From the 2nd of February to the 9th of March 1952, the travelling exhibition “Frank Lloyd Wright – Sixty Years of Living Architecture” made a guest appearance at the Zurich Kunsthaus. The reportage by Comet Photo AG (Zurich) immortalises in eighteen shots the obvious joy of discovery that the huge, almost overwhelming architectural models triggered in the public. Today’s viewers of this historical photo series will not fail to notice the contrast between the avant-garde appearance of Wright’s buildings and the out-of-fashion clothing of the museum visitors. However, if one takes clothing seriously as a cultural medium – and not as an anecdotal addition to the “actual” image content – it is precisely fashion that offers itself here as a common denominator between architecture, photography or photojournalism and personal image cultivation. The relationship between modernism, which from the beginning aimed at a comprehensive reform of life, even a permanent revolution along the lines of the technical-scientific innovation process, and fashion has always been fraught with tension and marked by contradictions. Such image sources as those of the Wright exhibition in Zurich in 1952 are irreplaceable for examining the history of architectural reception.
At the beginning of March, 2.3.2022, is the 50th anniversary of the publication of the report on the future of the world economy, The Limits to Growth, by the Club of Rome. It was written by the US economist Dennis L. Meadows and his wife Donella Meadows and the Norwegian Jørgen Randers.
It’s November and it’s happening again in many places in the country, the Metzgete. “Metzgete” literally means “slaughter” in Switzerland and in the extreme southwest of Germany, but it also stands collectively for all the dishes that are typically prepared from blood, offal, bacon and belly or head meat (usually from the pig) immediately after slaughter … (Wikipedia). Comet photographer Jules Vogt, who one can assume was not averse to such feasting, created an impressive reportage of the slaughter of a pig and the subsequent feast in November 1968. Vogt meticulously documented the events with his usual closeness to the people.
Another short portrait from our series on Comet photographers is dedicated to Jules Vogt. He was born on December 9, 1928 in Zurich, where he completed an apprenticeship as a photographer at Foto Saager from 1944 to 1946 and took courses at the School of Applied Arts with Hans Finsler. He then worked for Otto Pfister’s agencies, Illustrations- und Photopress AG (1961-1974) and Comet (1963-1996). After his time at Comet, Vogt was increasingly found in advertising and regularly photographed for Züspa, the Geneva Motor Show and various industrial companies. Vogt was also a renowned aviation photographer. Jules Vogt passed away on July 30, 2006 in Ascona.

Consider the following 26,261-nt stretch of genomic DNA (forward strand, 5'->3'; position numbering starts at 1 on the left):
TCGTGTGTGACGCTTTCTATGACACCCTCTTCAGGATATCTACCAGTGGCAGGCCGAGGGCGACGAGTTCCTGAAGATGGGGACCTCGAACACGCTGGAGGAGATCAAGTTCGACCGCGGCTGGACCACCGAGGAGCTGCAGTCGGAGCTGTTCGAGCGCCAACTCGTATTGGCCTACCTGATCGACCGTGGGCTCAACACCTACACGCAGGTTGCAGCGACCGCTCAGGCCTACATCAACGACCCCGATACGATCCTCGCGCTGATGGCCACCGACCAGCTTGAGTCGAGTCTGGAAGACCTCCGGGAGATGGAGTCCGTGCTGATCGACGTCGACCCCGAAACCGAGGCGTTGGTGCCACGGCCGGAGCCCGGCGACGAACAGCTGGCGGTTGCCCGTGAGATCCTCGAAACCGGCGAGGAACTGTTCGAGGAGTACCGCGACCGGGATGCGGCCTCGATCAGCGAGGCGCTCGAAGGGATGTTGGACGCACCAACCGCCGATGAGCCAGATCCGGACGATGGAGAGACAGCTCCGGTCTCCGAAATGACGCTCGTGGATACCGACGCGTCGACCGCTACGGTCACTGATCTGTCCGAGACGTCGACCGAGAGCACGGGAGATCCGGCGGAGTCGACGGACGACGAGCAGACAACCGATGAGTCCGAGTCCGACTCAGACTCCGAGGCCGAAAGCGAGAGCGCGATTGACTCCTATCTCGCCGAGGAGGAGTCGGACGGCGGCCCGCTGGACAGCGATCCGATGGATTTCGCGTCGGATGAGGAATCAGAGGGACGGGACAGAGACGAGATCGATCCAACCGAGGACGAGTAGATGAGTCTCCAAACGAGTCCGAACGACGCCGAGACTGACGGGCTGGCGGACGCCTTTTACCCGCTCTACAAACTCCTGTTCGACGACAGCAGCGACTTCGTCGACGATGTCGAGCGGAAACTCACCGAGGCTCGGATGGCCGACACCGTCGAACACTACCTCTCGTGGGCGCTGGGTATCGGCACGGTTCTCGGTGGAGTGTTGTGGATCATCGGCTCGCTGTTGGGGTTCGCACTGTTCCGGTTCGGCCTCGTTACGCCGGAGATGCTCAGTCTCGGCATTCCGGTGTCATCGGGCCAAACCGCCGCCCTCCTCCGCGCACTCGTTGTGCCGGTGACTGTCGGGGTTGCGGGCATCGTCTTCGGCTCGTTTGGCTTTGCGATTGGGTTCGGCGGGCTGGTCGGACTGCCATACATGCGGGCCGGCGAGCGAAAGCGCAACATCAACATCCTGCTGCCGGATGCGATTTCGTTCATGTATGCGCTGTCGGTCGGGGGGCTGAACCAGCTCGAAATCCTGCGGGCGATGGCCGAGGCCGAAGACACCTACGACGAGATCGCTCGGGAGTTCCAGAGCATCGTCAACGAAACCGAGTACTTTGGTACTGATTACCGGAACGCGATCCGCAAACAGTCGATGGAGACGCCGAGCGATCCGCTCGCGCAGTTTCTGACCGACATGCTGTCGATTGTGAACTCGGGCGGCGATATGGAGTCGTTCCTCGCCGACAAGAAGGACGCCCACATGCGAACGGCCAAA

Who has not seen it hanging from the ceiling in endless hours of chemistry lessons, the large Periodic Table of Chemical Elements with its symbols, atomic numbers and atomic weights? This system was chosen by the United Nations as the theme of 2019:
The proverbial “Slide into the New Year” was taken literally on 31.12.1974 by some Zurich residents on Grossmünsterplatz. To musical accompaniment and torchlight they slid down a small metal slide, dressed in winter clothes. Comet photographer Hans Witschi was on site and recorded the event.
The late Baroque Trevi Fountain in Rome by Nicola Salvi (1697-1751), completed in 1762 by Giuseppe Panini, became famous for the nocturnal bath that Marcello Mastroianni and Anita Ekberg took in Fellini’s La Dolce Vita (1960). One year after La Dolce Vita, the photograph by Comet photographer Hans Krebs was taken. It shows nuns throwing coins.
The second photographer in our series about the players of Comet is Jack Metzger. He was born in Lucerne on 7.10.1918, so he could celebrate his hundredth birthday on Sunday.
In our little series on the occasion of the Year of Cultural Heritage, another bronze sculpture in the urban space follows today. The “peeing boy”, created by Jérôme Duquesnoy in 1619, is a well-known fountain figure in Brussels. Catherine Emerson describes the figure as a strange, hybrid object:
The dream of a public art museum had already been cherished by several ministers of the ancien régime a few decades before the French Revolution as the Musée du Louvre in Paris was inaugurated on 10 August 1793 at the height of the revolution. Andrew McClellan writes: